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  In Association with :

Battle of Britain Memorial Trust

The Royal Air Force Board

The Royal Air Force Museum

The London Borough of Harrow

The Battle of Britain Historical Society

The Royal Air Force Historical Society

The Fleet Air Arm Association

The Royal Air Force Benevolent Fund

The Royal British Legion

English Heritage

The Aircrew Association

The Spitfire Society

The Air Historical Branch

The Air Squadron

The Royal Observer Corps


Cyril Stanley Bamberger, always known as “Bam” was born in Cheshire on May 4 1919. In 1934 he became an electrical engineering apprentice with Lever Brothers. Two years later he joined the ground staff of 610 (County of Chester) Squadron, Auxiliary Air Force, which was formed at Hendon on February 10 1936 and then operated Hawker Hind light bombers from Hooton Park, Ellesmere Port.
Bam was accepted for pilot training with the RAFVR 1938. He was called to full time service on the outbreak of war, completed his training and rejoined his former squadron, now with Spitfires, at Biggin Hill on July 27 1940, as a Sergeant pilot. Two days previously 610 had lost its CO, when Squadron Leader Tom Smith, crashed while attempting to land a damaged aircraft at Hawkinge, after combat with German fighters.
The new Co, Squadron Leader John Ellis, sent Bam to OTU (Operational Training Unit) for three weeks to gain Spitfire experience. On August 28, having returned to 610, Bam claimed at Bf 109 probably destroyed. With 610 moving north to Acklington at the end of August, Bam was posted to 41 Squadron at Hornchurch on September 17. On October 5, he gained his first confirmed combat victory, when, at about noon, north of Dungeness, he shot down a Bf 109 flown by Leutnant Alfred Zweis, who was reported missing.
In mid-October, as the Battle of Britain was coming to an end, Bam volunteered for Malta, where he joined 261 Squadron (Hurricanes) at Ta Kali. After Bam had destroyed two Ju 87s (“Stukas”), he moved to the newly re-formed 185 Squadron at Hal Far.
In June 1941, Bam was posted back to the UK, took a gunnery course, was commissioned in February 1942 and posted to Northern Ireland as a gunnery officer.
In March 1943 Flying Officer Bamberger volunteered for North Africa and returned to Malta and Hal Far to join 93 Squadron, equipped with Spitfires. On July 13 he destroyed a Ju 87 over Sicily. In August he joined 243 Squadron (Spitfires) in Sicily as a Flight Commander. A DFC was gazetted on September 28. He claimed one other enemy aircraft destroyed and two damaged before coming off operations in July 1944 for medical reasons. A bar to his DFC was announced on November 14 1944 and he received the award from King George VI at Buckingham Palace on July 3 1945.

Bam was released from the RAF in 1946 and returned to Lever Brothers, rejoining 610 Squadron at Hooton Park, which had been disbanded and re-formed with Spitfires. He became CO in 1950 and led the squadron’s conversion to Meteor jets. He was recalled to the RAF as a result of the Korean crisis, granted a permanent commission and eventually took up an intelligence post.  He was one of the first pilots to fly the newly introduced Sycamore helicopters.  And flew them in Aden on 84 Squadron
Squadron Leader Bamberger retired from the RAF on January 29 1959.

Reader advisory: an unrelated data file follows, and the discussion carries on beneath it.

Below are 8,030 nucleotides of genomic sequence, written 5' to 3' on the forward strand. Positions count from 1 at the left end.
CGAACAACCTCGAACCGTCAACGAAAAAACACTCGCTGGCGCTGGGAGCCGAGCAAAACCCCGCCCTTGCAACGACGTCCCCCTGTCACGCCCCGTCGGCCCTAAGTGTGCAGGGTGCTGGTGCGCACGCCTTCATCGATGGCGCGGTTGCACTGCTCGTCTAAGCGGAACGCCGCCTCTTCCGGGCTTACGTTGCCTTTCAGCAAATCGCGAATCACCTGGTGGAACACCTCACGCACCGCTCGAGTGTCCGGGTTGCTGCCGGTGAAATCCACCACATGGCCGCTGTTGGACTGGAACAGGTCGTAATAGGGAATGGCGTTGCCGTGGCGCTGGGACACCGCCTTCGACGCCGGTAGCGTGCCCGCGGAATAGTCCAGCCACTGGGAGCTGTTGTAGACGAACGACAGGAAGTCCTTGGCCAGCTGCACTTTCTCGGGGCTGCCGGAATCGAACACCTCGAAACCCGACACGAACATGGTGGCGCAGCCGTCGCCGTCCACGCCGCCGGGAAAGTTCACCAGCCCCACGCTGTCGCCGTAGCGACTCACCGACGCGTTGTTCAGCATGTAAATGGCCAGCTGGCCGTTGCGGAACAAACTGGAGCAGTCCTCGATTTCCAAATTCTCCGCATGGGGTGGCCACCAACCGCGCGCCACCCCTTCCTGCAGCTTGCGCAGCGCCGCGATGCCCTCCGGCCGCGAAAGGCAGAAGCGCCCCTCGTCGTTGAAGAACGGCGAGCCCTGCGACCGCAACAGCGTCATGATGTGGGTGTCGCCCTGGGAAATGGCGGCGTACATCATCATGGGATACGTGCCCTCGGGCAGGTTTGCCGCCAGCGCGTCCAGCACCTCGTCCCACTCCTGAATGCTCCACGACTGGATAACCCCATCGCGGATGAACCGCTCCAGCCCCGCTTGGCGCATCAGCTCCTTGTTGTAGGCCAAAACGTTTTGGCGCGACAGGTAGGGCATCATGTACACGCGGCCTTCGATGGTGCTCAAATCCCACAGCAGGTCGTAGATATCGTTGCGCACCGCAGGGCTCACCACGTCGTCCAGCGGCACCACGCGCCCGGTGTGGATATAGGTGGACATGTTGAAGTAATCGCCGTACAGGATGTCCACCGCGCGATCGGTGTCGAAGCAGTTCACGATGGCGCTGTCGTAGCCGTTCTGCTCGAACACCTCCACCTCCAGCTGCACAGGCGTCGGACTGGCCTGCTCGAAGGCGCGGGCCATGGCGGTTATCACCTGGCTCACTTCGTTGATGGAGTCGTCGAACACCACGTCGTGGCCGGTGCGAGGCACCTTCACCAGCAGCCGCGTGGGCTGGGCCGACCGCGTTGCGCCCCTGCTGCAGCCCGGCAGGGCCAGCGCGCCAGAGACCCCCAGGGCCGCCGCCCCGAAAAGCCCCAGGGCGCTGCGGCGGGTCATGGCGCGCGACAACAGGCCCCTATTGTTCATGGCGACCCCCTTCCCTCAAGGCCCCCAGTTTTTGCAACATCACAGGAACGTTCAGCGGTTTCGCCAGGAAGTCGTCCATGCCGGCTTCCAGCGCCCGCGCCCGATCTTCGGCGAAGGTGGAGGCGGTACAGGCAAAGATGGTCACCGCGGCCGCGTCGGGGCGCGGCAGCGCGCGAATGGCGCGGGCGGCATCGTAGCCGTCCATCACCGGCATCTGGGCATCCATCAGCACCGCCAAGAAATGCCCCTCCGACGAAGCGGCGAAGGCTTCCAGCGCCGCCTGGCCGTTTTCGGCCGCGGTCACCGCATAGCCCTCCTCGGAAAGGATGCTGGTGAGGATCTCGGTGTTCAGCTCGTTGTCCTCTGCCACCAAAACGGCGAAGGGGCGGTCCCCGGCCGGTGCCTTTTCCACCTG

His service with 610 and 41 Squadrons in 1940 entitled him to the “immediate” award of the 1939-45 Star with Battle of Britain clasp.
After leaving the RAF he became managing director of a small packing materials company he had started in 1954.  On retirement he had an antiques shop in Hampshire.
In his later years he was a strong supporter of a range of battle of  Britain Charities.  He was also vice-chair of the Bentley Priory Battle of Britain Trust.  Bam believed passionately that the Priory had to be preserved for the Nation.  In an interview for the Sunday Telegraph 2 weeks ago Bam recommitted himself to his dream of a museum and centre of education saying

'When we first heard the MOD was to sell Bentley Priory, all members of the Battle of Britain Fighter Association were shattered and , given the financial lead by one of Honorary Members, we decided to save Bentley Priory for the Nation. 
Bentley Priory is the spiritual home of the Battle of Britain Fighter Association.  Our first Annual Dinner, with Lord Dowding present, was held in that historic building in 1946.  Ever since that date, we veterans have gathered there every year to remember our Battle of Britain fallen comrades and, as the years passed, the Few get fewer. 
Bentley Priory is a Memorial for the Nation to those who served in the Battle of Britain in any capacity and, as such, has a national and international focus attracting interest from all over the world.  I am pleased to be playing my part in the preservation of the significant parts of this great building. 
Lord Nelson and the Victory saved England.
Lord Dowding and Bentley Priory saved the World.'
The Trustees of the Bentley Priory Battle of Britain Trust are deeply saddened at the loss of such a wonderful friend and colleague but determined that the Bentley Priory Tour, scheduled to open in April 2010 will be a fitting memorial to Bam and his brave Battle of Britain colleagues.

Bam’s widow, Heather, has asked that any donations in Bam’s memory should be given the Bentley Priory Battle of Britain Trust and sent to the Bentley Priory Battle of Britain Trust, Wendleberie, Moor Common, Lane End, Bucks, HP14 3HS.